Monday, November 6, 2017
Editors' Note: This post is part of the symposium examining where we are one year after the presidential election.
by Prof. Justine Dunlap
Not too long ago, in a galaxy not too far away, I was contemplating some of the improvements in the law, procedure, and culture concerning intimate partner violence. In particular, I was pondering why those improvements had not yielded as much change as one might have hoped and had too often resulted in adverse unintended consequences to the survivor.
I concluded that implicit bias, which for these circumstances I termed soft misogyny, was a primary culprit. One of the solutions, therefore, was for people to start acknowledging implicit bias and to examine ways to counteract it. Familiarity with the work of Mahjarin Banaji, one of the founders of Project Implicit, made me hopeful. Heck, even the title of the book she co-authored--Blind Spot: The Hidden Biases of Good People—suggested that we could do better. We can become of aware of our biases. Then once aware, we can work to counteract and nullify them.
In this current era, however, with the coarsening of so much discourse and the re-emergence of hard misogyny, I now find myself wishing for “only” soft misogyny. In our President, we have a man whose objectification of women, even his own daughter, is out in the open for all to see. A man who bragged about sexual assault, dismissed it as meaningless locker-room talk, and was elected president.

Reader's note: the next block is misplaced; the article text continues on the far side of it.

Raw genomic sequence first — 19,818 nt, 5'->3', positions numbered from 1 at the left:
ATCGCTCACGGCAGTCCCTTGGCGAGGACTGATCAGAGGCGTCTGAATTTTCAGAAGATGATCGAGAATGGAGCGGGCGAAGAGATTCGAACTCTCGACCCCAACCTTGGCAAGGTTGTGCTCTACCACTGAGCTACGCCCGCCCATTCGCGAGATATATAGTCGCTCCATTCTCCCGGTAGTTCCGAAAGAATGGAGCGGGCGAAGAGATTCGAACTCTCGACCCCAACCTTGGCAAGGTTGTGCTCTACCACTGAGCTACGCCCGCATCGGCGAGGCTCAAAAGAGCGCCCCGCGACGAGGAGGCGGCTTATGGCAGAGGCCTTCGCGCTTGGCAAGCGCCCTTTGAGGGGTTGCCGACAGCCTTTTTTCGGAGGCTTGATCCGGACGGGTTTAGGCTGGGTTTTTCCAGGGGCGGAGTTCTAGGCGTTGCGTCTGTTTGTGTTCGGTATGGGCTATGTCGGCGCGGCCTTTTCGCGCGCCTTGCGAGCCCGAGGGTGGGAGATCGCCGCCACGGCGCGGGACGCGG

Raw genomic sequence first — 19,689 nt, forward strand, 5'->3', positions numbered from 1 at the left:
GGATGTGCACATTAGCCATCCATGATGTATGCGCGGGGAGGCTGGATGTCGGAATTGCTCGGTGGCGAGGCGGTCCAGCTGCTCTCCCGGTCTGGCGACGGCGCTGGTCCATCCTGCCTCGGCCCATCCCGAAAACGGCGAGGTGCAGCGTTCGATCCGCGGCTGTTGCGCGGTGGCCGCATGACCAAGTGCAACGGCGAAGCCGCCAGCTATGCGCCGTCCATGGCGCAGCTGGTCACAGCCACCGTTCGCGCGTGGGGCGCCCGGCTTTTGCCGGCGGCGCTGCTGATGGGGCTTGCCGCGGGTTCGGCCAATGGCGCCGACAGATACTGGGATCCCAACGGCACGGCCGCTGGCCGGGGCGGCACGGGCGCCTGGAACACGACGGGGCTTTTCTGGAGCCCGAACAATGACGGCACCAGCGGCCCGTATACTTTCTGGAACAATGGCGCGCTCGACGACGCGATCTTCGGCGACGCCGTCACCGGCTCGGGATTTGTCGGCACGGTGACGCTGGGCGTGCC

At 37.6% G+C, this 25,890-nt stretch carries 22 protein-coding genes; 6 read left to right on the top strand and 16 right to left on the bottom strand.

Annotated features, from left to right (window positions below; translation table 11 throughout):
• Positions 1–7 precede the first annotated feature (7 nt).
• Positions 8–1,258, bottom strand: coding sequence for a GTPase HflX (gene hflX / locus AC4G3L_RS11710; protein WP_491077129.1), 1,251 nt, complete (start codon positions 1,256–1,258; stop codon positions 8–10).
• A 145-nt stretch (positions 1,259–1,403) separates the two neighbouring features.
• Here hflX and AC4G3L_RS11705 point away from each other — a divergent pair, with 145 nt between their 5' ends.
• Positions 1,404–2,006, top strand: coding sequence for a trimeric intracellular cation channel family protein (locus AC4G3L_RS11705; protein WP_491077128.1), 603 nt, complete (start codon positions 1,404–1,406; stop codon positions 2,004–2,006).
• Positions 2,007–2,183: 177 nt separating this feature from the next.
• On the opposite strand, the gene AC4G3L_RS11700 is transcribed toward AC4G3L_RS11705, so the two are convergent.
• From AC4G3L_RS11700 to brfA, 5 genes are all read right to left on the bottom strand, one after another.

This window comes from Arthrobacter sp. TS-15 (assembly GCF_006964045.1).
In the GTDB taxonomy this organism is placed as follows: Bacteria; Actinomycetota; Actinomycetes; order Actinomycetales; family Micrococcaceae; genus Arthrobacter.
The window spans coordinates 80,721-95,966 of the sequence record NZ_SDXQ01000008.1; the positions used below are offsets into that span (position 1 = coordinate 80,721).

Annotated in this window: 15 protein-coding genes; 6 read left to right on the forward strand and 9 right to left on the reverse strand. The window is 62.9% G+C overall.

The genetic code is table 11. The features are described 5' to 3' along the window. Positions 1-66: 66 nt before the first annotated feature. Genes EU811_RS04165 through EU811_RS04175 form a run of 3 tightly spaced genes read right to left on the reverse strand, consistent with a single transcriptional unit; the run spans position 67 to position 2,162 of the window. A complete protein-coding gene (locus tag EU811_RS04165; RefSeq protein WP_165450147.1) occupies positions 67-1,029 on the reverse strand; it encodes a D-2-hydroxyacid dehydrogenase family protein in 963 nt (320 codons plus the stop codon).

The hard misogyny was also clear in the treatment of Hillary Clinton in the presidential race. Sure, soft misogyny was there too—I had to examine some of my concerns about Clinton to see my own implicit bias was at play.
But the simultaneous demonization and disqualification of Ms. Clinton by many on the basis of her gender surely flips the switch to hard misogyny. We could start with Ted Cruz’s reference to her deserving a spanking and end a long while later after reviewing the virtually endless sexist and often violent references. To make matters worse, some of the misogynistic language and behavior seems mild compared to the racial hatred that it is now acceptable to spew.
The President has made division and hatred great again. The “other” looms large as America’s boogeyman. The biases that everyone has are things to be celebrated and revered, not weaknesses to rise above.